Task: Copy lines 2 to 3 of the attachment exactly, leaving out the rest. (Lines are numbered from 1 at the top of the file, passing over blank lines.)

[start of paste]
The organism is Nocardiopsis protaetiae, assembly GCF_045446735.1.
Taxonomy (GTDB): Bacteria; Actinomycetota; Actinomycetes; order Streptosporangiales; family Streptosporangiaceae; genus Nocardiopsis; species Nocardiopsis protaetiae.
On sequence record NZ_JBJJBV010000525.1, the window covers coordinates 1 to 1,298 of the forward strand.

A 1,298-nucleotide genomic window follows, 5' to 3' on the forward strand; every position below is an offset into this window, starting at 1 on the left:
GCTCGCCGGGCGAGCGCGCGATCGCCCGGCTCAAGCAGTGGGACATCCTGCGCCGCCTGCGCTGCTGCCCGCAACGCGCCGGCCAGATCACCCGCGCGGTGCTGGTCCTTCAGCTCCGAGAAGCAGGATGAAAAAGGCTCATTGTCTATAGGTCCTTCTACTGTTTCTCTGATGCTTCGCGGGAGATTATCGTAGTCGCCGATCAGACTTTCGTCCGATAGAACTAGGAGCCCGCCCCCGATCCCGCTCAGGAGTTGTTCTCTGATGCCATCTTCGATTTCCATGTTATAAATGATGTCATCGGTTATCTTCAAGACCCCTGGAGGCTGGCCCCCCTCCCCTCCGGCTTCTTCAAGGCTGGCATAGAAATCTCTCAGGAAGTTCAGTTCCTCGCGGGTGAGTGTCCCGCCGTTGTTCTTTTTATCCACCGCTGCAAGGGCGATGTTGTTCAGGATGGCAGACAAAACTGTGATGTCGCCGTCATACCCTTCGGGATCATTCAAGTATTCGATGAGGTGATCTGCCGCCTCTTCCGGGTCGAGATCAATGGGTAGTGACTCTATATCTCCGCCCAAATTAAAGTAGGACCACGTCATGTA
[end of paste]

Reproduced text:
Taxonomy (GTDB): Bacteria; Actinomycetota; Actinomycetes; order Streptosporangiales; family Streptosporangiaceae; genus Nocardiopsis; species Nocardiopsis protaetiae.
On sequence record NZ_JBJJBV010000525.1, the window covers coordinates 1 to 1,298 of the forward strand.